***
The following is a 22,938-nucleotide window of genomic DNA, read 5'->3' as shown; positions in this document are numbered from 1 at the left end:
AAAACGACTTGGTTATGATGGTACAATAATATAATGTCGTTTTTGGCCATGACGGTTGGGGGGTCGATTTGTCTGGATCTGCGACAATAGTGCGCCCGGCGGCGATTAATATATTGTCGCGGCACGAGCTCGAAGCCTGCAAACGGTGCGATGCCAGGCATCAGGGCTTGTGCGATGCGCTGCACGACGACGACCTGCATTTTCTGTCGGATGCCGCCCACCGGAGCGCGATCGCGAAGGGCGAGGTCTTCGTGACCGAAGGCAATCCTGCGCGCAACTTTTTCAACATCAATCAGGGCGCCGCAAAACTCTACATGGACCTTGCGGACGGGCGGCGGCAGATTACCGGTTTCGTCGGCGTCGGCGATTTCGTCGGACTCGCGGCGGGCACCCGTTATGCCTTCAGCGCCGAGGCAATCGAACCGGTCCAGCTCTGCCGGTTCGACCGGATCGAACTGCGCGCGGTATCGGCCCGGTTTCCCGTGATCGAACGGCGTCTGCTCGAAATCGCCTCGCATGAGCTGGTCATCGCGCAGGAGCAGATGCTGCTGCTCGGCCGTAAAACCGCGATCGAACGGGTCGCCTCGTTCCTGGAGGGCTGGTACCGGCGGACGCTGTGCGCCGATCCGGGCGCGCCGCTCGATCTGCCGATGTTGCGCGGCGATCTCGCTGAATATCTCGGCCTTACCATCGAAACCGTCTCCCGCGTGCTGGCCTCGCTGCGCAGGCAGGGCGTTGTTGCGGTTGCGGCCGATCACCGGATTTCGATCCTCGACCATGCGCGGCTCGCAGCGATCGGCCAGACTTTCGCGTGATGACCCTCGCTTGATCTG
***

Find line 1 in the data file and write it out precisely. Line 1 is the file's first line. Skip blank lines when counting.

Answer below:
The following is a 22,938-nucleotide window of genomic DNA, read 5'->3' as shown; positions in this document are numbered from 1 at the left end: